There are no heroes in Lenin’s Embalmers. But there are a lot of macabre jokes, women named Nadia, and shots of vodka.
It’s Soviet Russia. 1924, not too long after Vladimir Lenin died on January 24, 1924. Two chemists – Vladimir Vorobyov and Boris Zbarsky – dare to accept the monumental task of attempting to preserve the body of one of the most significant figures of the 20th century under the watch of his successor, Joseph Stalin.
This is is the setting of Vern Thiessen’s second work of the 2018/2019 theatre season – Lenin’s Embalmers – in which he makes a rare stage appearance as Lenin himself. The play opens the University of Alberta Studio Theatre’s season and runs at the Timms Centre for the Arts until October 20.
Alexander Donovan directs this production mostly composed of students (accompanied by Vern Thiessen and Doug Mertz) as part of their MFA Directing Thesis Project. It’s a lean production from top to bottom with not a word, a gesture, or a joke wasted.
The script itself is deftly constructed and full of subtle twists and turns. While the play itself runs about 2 hours, every word of this production is hardworking and meaningful – there are no throwaway lines. One of my favourite examples of this is the myriad of jokes that Lenin tells throughout the production. At first, his obsession with jokes seems an odd quirk for such a famous figure to have, but as the play progresses the connection to the Russian saying the director quotes in the program – “What makes us laugh, makes you cry” – becomes clearer and clearer. Lenin’s Embalmers is a tragedy wrapped in an absurdist comedy – even the jokes hit a little too close to reality.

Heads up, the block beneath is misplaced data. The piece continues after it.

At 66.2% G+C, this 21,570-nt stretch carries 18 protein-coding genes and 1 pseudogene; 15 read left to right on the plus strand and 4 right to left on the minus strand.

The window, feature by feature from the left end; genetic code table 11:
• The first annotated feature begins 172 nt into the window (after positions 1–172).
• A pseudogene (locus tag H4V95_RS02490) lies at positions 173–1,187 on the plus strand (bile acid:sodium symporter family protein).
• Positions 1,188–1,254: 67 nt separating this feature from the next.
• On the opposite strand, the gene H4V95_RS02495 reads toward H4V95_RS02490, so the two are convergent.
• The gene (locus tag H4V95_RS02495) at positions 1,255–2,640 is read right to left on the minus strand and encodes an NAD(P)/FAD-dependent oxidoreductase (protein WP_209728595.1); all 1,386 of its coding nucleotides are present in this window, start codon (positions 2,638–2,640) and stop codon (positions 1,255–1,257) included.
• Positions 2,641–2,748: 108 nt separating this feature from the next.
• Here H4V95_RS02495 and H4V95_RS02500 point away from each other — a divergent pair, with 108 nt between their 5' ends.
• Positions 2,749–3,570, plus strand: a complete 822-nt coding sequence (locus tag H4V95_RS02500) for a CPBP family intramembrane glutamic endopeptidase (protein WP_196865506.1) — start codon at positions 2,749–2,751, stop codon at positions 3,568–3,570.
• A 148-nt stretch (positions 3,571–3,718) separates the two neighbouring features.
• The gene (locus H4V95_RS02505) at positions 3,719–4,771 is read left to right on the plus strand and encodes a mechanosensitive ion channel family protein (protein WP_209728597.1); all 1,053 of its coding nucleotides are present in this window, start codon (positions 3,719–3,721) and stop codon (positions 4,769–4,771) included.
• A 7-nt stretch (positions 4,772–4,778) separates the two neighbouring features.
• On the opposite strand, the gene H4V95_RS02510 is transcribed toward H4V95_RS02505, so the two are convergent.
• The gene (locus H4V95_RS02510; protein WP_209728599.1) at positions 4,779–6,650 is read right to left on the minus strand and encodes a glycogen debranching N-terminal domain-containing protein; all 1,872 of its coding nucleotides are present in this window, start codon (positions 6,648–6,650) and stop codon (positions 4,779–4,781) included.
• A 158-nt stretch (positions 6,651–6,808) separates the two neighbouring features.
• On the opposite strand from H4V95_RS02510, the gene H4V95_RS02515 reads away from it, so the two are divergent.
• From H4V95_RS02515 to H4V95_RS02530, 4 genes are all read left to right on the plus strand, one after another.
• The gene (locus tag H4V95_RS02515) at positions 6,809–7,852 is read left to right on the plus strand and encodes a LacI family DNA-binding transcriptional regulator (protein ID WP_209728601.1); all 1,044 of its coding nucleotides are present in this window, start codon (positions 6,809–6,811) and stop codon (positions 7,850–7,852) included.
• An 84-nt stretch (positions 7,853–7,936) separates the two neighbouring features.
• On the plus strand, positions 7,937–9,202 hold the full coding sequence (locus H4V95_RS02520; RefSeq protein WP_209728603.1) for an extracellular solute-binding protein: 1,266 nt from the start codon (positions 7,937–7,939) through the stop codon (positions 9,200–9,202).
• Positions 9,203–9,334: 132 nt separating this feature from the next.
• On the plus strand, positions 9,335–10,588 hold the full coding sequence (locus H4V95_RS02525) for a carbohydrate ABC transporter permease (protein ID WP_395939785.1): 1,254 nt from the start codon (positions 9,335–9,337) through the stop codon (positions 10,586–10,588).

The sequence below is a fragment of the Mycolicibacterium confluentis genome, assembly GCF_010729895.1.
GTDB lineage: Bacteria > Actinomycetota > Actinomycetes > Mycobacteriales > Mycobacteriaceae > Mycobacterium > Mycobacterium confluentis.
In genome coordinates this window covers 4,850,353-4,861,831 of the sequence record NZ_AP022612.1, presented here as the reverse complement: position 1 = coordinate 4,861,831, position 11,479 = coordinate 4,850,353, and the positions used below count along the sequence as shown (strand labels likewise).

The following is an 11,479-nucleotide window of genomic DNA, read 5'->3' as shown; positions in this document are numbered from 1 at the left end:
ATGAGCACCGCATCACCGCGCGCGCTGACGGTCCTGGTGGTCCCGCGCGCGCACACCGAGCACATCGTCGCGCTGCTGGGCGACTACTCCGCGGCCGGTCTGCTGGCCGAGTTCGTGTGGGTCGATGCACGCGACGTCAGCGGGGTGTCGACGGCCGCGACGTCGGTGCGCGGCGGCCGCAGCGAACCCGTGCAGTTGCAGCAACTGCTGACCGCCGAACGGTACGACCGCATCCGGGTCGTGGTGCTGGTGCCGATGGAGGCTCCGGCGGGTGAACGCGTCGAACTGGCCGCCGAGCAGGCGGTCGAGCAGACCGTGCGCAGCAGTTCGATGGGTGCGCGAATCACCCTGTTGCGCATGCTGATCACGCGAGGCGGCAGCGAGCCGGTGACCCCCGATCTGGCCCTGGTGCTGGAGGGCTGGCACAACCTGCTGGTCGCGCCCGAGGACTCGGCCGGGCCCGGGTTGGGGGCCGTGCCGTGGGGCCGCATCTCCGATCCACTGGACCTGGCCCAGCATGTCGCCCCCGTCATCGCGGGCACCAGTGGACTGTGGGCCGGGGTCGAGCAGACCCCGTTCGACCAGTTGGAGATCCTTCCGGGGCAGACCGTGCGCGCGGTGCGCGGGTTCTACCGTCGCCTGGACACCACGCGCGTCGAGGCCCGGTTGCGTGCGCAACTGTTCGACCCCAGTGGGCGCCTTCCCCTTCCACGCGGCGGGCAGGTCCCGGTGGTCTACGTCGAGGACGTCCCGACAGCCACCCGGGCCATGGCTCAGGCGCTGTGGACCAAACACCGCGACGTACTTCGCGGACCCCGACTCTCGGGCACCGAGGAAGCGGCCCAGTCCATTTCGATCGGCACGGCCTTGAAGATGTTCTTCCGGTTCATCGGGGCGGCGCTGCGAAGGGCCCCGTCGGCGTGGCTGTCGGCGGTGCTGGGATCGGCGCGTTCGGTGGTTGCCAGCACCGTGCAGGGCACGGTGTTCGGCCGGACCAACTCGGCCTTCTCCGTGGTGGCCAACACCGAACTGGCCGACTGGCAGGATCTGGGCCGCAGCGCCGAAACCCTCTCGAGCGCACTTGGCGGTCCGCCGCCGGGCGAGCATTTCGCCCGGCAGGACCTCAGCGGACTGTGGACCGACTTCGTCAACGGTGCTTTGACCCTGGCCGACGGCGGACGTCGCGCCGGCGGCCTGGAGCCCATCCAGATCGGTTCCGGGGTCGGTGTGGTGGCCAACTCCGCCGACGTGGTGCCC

Throughout Lenin’s Embalmers, we watch the characters become more of who they are – to quote some of the wisdom my Mom has imparted on me. We see the lead embalmer/chemist Vladimir Vorobyov (played by Chris Pereira) become more and more concerned with recognition, glory and validation. On the other hand, Marguerite Lawler’s Boris Zbarsky mellows from being a pure political climber to developing a conscience about who they climb over on their way up. We watch Stalin (Doug Mertz) progress from a slightly unconfident second-in-command to a mostly self-assured dictator. In one of my favourite transformations, we see the aide Krasin (Griffin Cork) fall from feeding Stalin most of his lines to becoming an order taker. Much like how many regimes rise, the steps in all of these transformations are small, slow, and subtle and only rise to a crescendo once it’s too late.
Alexander’s direction of the play is fun, almost comic-book-like at times. And at first it’s a little strange – this is a play about LENIN for goodness sakes – but it quickly starts to feel right. The characters and events are the stuff of legend and using freeze-frame choreography, upbeat silent-movie type sound (design by Logan Chorney), and dramatic colours and costumes (by Robert Shannon) come together to create a production that feels a bit like we’re watching superheroes in a comic book. If this production were to ask the cast of mostly 20-something’s to approach these larger-than-life characters in a way that was strictly 1920s Russia, its authenticity may not have shone through. The production’s comic-book styling makes the most of both the young cast and the legendary story they are bringing to life.
And the set! Designed by C.M. Zuby, the set makes magnificent use of probably one of the biggest stages in town. It’s at once brutalist and industrial with communist ideology keeping watch over the production and audience.
Lenin’s Embalmers by Vern Thiessen plays at the Timms Centre for the Arts as part of the University of Alberta’s Studio Theatre season until October 20. Tickets are $12 – $22 through the UofA’s box office. Mondays are two-for-one tickets.